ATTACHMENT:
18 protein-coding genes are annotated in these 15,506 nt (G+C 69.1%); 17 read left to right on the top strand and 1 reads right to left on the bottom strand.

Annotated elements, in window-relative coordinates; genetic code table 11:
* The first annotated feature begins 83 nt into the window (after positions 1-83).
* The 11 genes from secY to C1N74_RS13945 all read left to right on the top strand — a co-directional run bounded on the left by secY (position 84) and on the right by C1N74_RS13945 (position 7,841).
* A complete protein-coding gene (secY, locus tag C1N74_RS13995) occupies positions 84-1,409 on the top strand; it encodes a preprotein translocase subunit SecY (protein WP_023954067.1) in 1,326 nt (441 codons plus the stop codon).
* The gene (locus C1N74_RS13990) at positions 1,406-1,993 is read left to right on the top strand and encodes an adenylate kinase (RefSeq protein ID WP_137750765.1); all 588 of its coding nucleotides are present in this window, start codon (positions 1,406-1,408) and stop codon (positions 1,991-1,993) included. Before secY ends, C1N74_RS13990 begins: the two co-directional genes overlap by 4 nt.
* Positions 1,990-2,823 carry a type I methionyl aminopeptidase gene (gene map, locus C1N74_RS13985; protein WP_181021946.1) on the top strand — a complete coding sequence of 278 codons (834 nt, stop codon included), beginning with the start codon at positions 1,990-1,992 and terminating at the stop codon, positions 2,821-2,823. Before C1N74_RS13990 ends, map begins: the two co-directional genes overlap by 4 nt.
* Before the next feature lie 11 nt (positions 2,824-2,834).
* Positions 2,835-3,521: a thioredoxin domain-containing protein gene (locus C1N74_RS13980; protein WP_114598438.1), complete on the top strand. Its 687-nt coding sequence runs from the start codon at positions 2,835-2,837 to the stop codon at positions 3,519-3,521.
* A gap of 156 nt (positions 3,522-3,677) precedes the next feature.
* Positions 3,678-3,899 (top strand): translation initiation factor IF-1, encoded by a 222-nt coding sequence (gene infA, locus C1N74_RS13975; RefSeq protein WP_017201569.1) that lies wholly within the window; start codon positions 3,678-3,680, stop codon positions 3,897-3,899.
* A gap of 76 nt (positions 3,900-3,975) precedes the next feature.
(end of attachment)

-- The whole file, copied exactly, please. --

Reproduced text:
18 protein-coding genes are annotated in these 15,506 nt (G+C 69.1%); 17 read left to right on the top strand and 1 reads right to left on the bottom strand.

Annotated elements, in window-relative coordinates; genetic code table 11:
* The first annotated feature begins 83 nt into the window (after positions 1-83).
* The 11 genes from secY to C1N74_RS13945 all read left to right on the top strand — a co-directional run bounded on the left by secY (position 84) and on the right by C1N74_RS13945 (position 7,841).
* A complete protein-coding gene (secY, locus tag C1N74_RS13995) occupies positions 84-1,409 on the top strand; it encodes a preprotein translocase subunit SecY (protein WP_023954067.1) in 1,326 nt (441 codons plus the stop codon).
* The gene (locus C1N74_RS13990) at positions 1,406-1,993 is read left to right on the top strand and encodes an adenylate kinase (RefSeq protein ID WP_137750765.1); all 588 of its coding nucleotides are present in this window, start codon (positions 1,406-1,408) and stop codon (positions 1,991-1,993) included. Before secY ends, C1N74_RS13990 begins: the two co-directional genes overlap by 4 nt.
* Positions 1,990-2,823 carry a type I methionyl aminopeptidase gene (gene map, locus C1N74_RS13985; protein WP_181021946.1) on the top strand — a complete coding sequence of 278 codons (834 nt, stop codon included), beginning with the start codon at positions 1,990-1,992 and terminating at the stop codon, positions 2,821-2,823. Before C1N74_RS13990 ends, map begins: the two co-directional genes overlap by 4 nt.
* Before the next feature lie 11 nt (positions 2,824-2,834).
* Positions 2,835-3,521: a thioredoxin domain-containing protein gene (locus C1N74_RS13980; protein WP_114598438.1), complete on the top strand. Its 687-nt coding sequence runs from the start codon at positions 2,835-2,837 to the stop codon at positions 3,519-3,521.
* A gap of 156 nt (positions 3,522-3,677) precedes the next feature.
* Positions 3,678-3,899 (top strand): translation initiation factor IF-1, encoded by a 222-nt coding sequence (gene infA, locus C1N74_RS13975; RefSeq protein WP_017201569.1) that lies wholly within the window; start codon positions 3,678-3,680, stop codon positions 3,897-3,899.
* A gap of 76 nt (positions 3,900-3,975) precedes the next feature.